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Date:      Thu, 16 Aug 2012 21:42:30 +0100
From:      Steve O'Hara-Smith <steve@sohara.org>
To:        Paul Schmehl <pschmehl_lists@tx.rr.com>
Cc:        freebsd-questions@freebsd.org
Subject:   Re: Best file system for a busy webserver
Message-ID:  <20120816214230.0f4fb446.steve@sohara.org>
In-Reply-To: <175D3B4E21331C5682EE2148@localhost>
References:  <47AFB706686083E99B3A3F3E@localhost> <20120816180257.6f5d58e5.steve@sohara.org> <175D3B4E21331C5682EE2148@localhost>

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On Thu, 16 Aug 2012 13:16:26 -0500
Paul Schmehl <pschmehl_lists@tx.rr.com> wrote:

> --On August 16, 2012 6:02:57 PM +0100 Steve O'Hara-Smith
> <steve@sohara.org> wrote:
> 
> > On Thu, 16 Aug 2012 10:45:25 -0500
> > Paul Schmehl <pschmehl_lists@tx.rr.com> wrote:
> >
> >> Does anyone have any opinions on which file system is best for a busy
> >> webserver (7 million hits/month)?  Is anyone one system noticeably
> >> better  than any other?
> >
> > 	That's an average of about 3 hits per second. If it's static
> > pages then pretty much anything will handle it easily (but please don't
> > use FAT). If it's dynamic then the whole problem is more complex than a
> > simple page rate. If that load is bursty it may make a difference too.
> >
> 
> Thanks for the reply.  It's a combination.  There are many static pages, 
> but there is also a php-mysql forum that generates pages on the fly.  It 
> accounts for about half of the traffic.  I've always used ufs but am 
> wondering if switching to zfs would make sense.
> 
> This stats page might answer some of your questions: 
> <http://www.stovebolt.com/stats/
> 
> Basically traffic is steady but it's busiest in the evenings (US time
> zones)
> 
> > 	Other considerations may come into play - how big is this
> > filesystem (number of files, maximum number of entries in a directory,
> > volume of data) ? Are there many users needing to be protected from each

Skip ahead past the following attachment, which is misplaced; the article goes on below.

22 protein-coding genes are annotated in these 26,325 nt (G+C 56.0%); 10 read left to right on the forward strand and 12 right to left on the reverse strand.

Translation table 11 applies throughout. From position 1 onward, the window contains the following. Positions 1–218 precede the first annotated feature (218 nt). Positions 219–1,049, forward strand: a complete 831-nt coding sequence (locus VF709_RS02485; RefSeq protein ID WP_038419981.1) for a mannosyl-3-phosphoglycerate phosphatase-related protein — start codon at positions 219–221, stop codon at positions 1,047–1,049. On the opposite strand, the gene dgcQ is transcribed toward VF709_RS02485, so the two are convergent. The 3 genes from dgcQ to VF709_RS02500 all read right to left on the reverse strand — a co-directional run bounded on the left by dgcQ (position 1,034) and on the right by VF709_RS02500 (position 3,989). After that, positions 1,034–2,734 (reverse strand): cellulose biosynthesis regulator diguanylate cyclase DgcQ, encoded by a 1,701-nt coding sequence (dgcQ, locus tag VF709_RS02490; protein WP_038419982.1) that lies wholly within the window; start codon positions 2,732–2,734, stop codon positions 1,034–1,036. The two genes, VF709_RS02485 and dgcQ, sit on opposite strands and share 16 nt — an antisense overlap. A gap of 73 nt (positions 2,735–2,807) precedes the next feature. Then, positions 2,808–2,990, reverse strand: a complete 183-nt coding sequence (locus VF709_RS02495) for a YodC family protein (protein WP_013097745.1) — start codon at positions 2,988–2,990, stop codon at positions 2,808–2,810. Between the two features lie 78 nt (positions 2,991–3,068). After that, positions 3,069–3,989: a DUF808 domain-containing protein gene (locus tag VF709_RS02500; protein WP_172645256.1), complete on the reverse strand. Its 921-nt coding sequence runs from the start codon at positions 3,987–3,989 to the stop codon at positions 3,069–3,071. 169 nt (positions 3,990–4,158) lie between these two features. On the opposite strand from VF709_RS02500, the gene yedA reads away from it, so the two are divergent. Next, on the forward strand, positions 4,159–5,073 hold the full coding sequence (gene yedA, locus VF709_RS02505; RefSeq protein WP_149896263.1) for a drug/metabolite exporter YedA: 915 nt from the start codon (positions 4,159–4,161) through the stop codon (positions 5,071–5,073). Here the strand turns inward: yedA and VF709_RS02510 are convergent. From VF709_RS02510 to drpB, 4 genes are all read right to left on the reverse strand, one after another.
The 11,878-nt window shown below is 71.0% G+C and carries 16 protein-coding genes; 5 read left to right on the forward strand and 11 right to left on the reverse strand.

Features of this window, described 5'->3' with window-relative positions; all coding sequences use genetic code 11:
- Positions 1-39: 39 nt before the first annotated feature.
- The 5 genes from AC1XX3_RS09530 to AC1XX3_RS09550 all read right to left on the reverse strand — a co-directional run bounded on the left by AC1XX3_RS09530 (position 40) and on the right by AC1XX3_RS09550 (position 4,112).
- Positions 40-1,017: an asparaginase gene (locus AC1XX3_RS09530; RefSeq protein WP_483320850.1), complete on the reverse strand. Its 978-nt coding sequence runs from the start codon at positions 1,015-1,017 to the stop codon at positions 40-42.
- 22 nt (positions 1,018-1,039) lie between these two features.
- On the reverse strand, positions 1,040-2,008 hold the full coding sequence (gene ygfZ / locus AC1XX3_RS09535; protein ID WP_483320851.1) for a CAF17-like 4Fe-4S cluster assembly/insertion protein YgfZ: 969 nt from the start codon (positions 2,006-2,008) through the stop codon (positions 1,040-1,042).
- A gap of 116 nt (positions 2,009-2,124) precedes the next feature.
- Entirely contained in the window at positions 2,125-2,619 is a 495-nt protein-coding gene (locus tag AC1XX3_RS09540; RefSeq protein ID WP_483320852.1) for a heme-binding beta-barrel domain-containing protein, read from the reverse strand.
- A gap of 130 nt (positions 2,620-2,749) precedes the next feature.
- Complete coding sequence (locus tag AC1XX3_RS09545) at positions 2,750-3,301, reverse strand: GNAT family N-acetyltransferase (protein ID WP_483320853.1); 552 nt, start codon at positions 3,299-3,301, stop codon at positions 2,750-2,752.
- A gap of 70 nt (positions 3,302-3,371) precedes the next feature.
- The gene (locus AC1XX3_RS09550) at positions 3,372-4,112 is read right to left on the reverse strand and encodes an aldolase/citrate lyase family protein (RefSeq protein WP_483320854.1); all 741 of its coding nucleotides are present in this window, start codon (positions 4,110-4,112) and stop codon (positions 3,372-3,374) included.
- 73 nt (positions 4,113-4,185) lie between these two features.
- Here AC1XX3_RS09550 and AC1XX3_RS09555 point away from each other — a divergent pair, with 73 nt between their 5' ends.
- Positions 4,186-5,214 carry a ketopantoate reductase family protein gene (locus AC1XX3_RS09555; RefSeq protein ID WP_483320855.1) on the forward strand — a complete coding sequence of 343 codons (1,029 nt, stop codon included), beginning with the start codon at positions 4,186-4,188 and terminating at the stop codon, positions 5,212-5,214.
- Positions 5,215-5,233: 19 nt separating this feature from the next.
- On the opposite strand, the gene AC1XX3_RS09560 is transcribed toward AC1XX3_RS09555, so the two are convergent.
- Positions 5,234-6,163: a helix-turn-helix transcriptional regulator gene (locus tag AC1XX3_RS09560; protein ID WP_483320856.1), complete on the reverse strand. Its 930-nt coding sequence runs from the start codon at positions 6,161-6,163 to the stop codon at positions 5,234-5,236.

> > other ? What about archives ? snapshots ? growth ? churn ? uptime
> > requirements, disaster recovery time ?
> 
> I don't even know where to begin.  There's about 15G of data on the
> server.

	OK I would say there's no pressing reason to consider ZFS for this
purpose. You'd save a bit of time in crash recovery with no fsck going on,
and perhaps the checksum mechanism would give some peace of mind - but
really in 15GB silent corruption is a very slow process - now if it were
15TB ...

> last pid: 40369;  load averages:  0.01,  0.03,  0.00 
> up 104+09:33:44 13:14:49
> 137 processes: 1 running, 136 sleeping
> CPU:  0.7% user,  0.0% nice,  0.1% system,  0.0% interrupt, 99.2% idle
> Mem: 229M Active, 6108M Inact, 1056M Wired, 15M Cache, 828M Buf, 514M Free
> Swap: 16G Total, 28K Used, 16G Free

	OTOH you have plenty of memory lying around doing nothing much
(6108M inactive) so you can easily support ZFS if you want to play with
it's features (the smooth integration of volume management and filesystem
is rather cool).

> The system is not being stressed.
> 
> If by users, you means shell accounts, there's two, so that's not really
> an issue.

	OK so no need for fancy quota schemes then.

> Uptime is not an issue.  The owners have repeatedly said if the site is 
> down for two days they don't care.  (The forum users don't feel that way 
> though!)  We've had one "disaster" (hard drive failure and raid failed 
> while I was on vacation), and it took about 36 hours to get back online, 
> but that was 10 years ago.  The site doesn't go down - it's running on 
> FreeBSD. :-)

	It sounds like you have backups or at least some means of restoring
the site in the event of disaster so that's all good. If there was a
pressing need to be able to get back up fairly quickly and easily I'd be
suggesting ZFS in RAID1 with a hot swap bay in which a third disc goes,
attached as a third mirror, periodically split it off the mirror take
it off site, and replace it with the one that's been off site.

	There's really nothing here that's pushing you in any particular
direction for a filesystem, at 15GB if performance ever becomes a problem a
RAID1 of SSDs with UFS would make it fly probably into the hundreds of hits
per second range.

-- 
Steve O'Hara-Smith                          |   Directable Mirror Arrays
C:>WIN                                      | A better way to focus the sun
The computer obeys and wins.                |    licences available see
You lose and Bill collects.                 |    http://www.sohara.org/



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